Traditional economic theory has long held that there is a trade-off between equity and efficiency – in essence, contending that too much focus on fairness can damage incentives and hence economic prosperity. However, a growing body of literature has countered this notion in the developing world context, and a newer strand of research looking at the U.S. suggests that measures of regional equity or inclusion at a metropolitan level – such as residential integration by race and income as well as overall income equality within that metro – can have a positive effect on regional economic growth. PERE has been working in conjunction with Dr. Chris Benner at the University of California, Davis on a series of research looking at this issue exactly.
Director Manuel Pastor and Chris Benner’s recent book, Just Growth: Inclusion and Prosperity in America’s Metropolitan Regions, investigates how and why certain regions have been successful in linking equity and growth. There are a range of general conditions that seem to characterize these regions, which include: strong public sector employment and engagement; large minority middle class; educational attainment, particularly in moving people into community colleges. The research for this book was supported by the Ford Foundation.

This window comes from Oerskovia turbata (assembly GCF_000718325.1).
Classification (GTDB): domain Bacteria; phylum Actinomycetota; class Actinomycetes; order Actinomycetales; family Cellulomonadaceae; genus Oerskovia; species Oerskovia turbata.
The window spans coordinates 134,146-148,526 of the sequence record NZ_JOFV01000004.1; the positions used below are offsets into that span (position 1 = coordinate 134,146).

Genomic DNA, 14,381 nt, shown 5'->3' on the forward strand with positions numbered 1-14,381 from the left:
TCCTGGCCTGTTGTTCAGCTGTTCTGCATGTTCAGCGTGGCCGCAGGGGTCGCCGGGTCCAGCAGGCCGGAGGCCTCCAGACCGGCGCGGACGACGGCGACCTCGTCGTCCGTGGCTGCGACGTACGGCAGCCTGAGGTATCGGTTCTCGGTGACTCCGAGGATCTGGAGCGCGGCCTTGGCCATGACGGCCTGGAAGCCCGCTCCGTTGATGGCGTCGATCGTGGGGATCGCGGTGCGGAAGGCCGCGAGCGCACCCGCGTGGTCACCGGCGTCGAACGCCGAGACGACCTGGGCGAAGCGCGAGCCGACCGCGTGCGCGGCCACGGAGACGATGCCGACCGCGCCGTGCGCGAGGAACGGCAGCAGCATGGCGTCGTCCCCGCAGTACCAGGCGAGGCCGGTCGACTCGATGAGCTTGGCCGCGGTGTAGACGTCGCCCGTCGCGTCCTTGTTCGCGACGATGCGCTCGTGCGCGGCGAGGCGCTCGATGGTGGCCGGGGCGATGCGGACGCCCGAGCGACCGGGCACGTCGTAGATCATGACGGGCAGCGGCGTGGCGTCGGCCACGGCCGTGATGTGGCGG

Additional support has been provided by INET and the Ford Foundation to examine one of the intriguing findings in the initial study – the richness of an epistemic community in the region contributing to the success of the region. Members of epistemic communities, or knowledge communities typically have similar normative values and draw similar interpretations when presented with given situations. Yet in diverse communities—such as those that include members prioritizing growth or equity, or that include both experts and lay people—the processes of interaction and knowledge development are more complicated. With this study, we are examining the processes of interaction between diverse constituencies in the region, understanding how collective interpretation and knowledge generation is developed, and how these interactions extend over periods of time.
Associate Professor, Community and Regional Development
Executive Committee, Center for Regional Change
University of California, Davis
Manuel Pastor Jr.
Professor, American Studies & Ethnicity and
Director, Program for Environmental and Regional Equity
University of Southern California